The Midlands and its wooded areas have been an echoing cacophony of bird song for eons, but incremental landscape change has brought threats that could be silencing the music.
Where there were once flourishing families of fairy-wrens, there are now colonies of aggressive noisy miners defending the woodland and, potentially, causing small songbirds so much stress that they can't reproduce.
University of Tasmania ecologist Glen Bain was among those growing increasingly concerned at the lack of song.
"It's just sad to go to a woodland where there's no song. There are quite a few of those in the Midlands now," he said.
"The only thing you'll get is starlings and noisy miners."
Dr Bain and a team of researchers decided to investigate. Given his expertise in fairy-wrens, he decided to use the beloved bird as a model to determine likely stress in other small songbirds in the Midlands.
PREPARING FOR THE FUTURE:
They surveyed 76 sites from Gretna to Longford, and the East to the Western Tiers - areas where birds not been studied in detail since the 1990s, when large swathes of woodland were cleared after a crash in wool prices and farmers began to grow other crops.
Their method of measuring stress may seem counter-intuitive to the scientific layperson: they captured wrens, took a blood sample and released them. In other studies, corticosterone numbers are used to determine stress, but this count could be affected if the bird is captured for more than two minutes.
Instead, Dr Bain investigated cell ratios - focusing on white blood cells - under a microscope, a method that can show long-term stress levels.
His findings confirmed his suspicions.
"The fairy-wrens in small patches of woodland on farms had stress levels nearly twice as high as fairy-wrens living in nature reserves," Dr Bain said.
"There are no noisy miners in nature reserves. They are generally found in smaller woodland on farms. Fairy-wrens living at the sites with the most noisy miners also had the highest levels of stress.
"Fairy-wrens are resilient. If these miners are affecting fairy-wrens, then they're guaranteed to be affecting other small songbirds. High stress is bad in all animals for a prolonged period. It affects the ability to reproduce and survival levels go down."
A changing ecosystem of birds in the Midlands
While things are getting tougher for songbirds, there's never been a better time for grain-eaters like cockatoos, galahs and shelducks. Researchers found sulphur-crested cockatoo numbers had increased 300 per cent in the Northern Midlands since the 90s, spreading further across Tasmania than ever before.
Corella species were also seen for the first time at many sites in Tasmania and starlings have seen a "massive increase", while carnivorous birds like ravens and perhaps even some eagles are growing in numbers.
Dr Bain said this was almost certainly a result of more Midlands farmers moving into cropping.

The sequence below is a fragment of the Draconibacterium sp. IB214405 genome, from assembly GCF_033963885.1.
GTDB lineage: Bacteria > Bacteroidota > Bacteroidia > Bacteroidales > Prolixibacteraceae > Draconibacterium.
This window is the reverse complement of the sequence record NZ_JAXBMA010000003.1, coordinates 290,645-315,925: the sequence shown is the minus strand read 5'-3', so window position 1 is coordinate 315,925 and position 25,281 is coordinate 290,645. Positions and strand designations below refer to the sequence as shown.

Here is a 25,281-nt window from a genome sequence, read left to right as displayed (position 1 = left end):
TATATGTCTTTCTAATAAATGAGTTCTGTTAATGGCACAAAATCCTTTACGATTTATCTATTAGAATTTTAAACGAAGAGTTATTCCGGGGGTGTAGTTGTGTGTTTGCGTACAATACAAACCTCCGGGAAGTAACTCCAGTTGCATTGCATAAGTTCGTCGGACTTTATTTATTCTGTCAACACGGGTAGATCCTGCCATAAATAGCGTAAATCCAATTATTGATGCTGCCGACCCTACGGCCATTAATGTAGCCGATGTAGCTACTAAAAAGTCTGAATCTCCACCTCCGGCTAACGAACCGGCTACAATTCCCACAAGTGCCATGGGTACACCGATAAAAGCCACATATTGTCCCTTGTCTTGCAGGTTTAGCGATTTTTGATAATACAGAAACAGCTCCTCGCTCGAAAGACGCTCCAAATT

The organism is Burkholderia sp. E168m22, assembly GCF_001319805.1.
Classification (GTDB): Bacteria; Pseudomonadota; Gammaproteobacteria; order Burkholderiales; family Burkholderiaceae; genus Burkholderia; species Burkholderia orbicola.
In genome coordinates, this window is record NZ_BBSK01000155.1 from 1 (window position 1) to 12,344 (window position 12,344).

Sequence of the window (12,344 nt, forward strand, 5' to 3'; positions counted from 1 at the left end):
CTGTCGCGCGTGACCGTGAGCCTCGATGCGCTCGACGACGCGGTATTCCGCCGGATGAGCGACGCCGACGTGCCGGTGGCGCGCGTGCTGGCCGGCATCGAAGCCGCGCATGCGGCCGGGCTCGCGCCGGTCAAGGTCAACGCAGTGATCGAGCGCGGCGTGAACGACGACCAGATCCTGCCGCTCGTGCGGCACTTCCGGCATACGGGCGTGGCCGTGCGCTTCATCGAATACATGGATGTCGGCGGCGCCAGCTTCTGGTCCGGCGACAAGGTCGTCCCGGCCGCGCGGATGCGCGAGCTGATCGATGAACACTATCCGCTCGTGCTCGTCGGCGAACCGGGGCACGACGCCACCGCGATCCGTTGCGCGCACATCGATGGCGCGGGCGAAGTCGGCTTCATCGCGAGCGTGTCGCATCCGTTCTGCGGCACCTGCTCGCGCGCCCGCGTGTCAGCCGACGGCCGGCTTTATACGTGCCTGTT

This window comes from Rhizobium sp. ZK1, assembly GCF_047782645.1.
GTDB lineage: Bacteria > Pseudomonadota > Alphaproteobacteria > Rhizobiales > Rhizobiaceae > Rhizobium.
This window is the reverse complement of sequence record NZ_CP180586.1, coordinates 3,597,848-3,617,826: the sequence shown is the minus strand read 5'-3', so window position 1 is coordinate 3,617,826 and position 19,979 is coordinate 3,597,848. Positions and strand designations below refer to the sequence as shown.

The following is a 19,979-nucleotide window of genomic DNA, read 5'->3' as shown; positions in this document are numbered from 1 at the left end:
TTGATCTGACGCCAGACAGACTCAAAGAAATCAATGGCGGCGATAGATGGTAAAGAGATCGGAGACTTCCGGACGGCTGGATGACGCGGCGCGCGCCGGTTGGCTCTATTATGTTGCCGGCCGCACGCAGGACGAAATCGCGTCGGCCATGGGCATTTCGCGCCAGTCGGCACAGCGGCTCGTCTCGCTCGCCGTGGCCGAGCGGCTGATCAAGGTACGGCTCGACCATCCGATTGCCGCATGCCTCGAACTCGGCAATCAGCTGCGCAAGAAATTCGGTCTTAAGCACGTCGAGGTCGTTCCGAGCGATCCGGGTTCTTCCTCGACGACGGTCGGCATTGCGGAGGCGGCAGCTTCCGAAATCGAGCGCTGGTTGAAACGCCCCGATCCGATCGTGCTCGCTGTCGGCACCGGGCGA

So what does this mean for small songbirds?
"Ravens are competing with other species. Starlings use nest hollows, so they compete with native bird species," Dr Bain said.
Woodland in the Midlands has become increasingly fragmented over time, meaning songbirds are finding themselves more isolated than before, he said.
But fairy-wrens can cover some distance in search of preferred habitat. One wren that was captured and banded north of Ross was next found south of Tunbridge over 20 kilometres away.
Dr Bain said this showed the need to establish more woodland areas to act as "stepping stones" for birds and native mammals in the search for new habitat and a mating partner.
"I think of these corridors as permanent habitat for birds. They can live there if it's good quality, and then mammals will use those areas to travel," he said.
"The key point to improving this habitat is to reduce grazing levels in existing woodland so that the midstory can regenerate and provide hiding spots for little birds, pushing the miners out. Shrubs help them to nest, forage and hide from invasive species.
"But clearing is continuing. One of the biggest challenges is the use of pivot irrigators. They can stretch over a kilometre long, taking up large expanses of land that needs to be cleared of everything, including old dead trees that can actually be an important habitat for birds.
"It's always been a problem - it was a problem 20 years ago too - but it's only getting worse because the little bit of remaining habitat in the Midlands is getting chopped up into smaller and smaller pieces."
Birds of concern - both now and in the future
Superb fairy-wrens are far from in trouble - they can rely on gardens and nature reserves.
But it's a different story for other native Tasmanian birds.
Pardalote numbers have continued to decline since the 1990s.
And most worryingly for Dr Bain, so too have the yellow-throated honeyeater.
"The yellow-throated honeyeater is endemic to Tasmania, so it can only be found in Tasmania. No one is keeping an eye on this," he said.
"If we start to see a drop here, it's not as if they can live anywhere else.
"Research is showing that common species are declining at the fastest rate. Because they're common, they have the largest effect on pollination and seed dispersal. If they drop out, it'll make a big impact."
With further research ahead, Dr Bain was confident that a not-for-profit Midlands conservation project - which provides incentives to farmers to maintain native grasses and woodland on their properties - could give greater shelter and protection to small birds.
And it might even ensure the echoing melodies of the woodland can be around for many generations to come.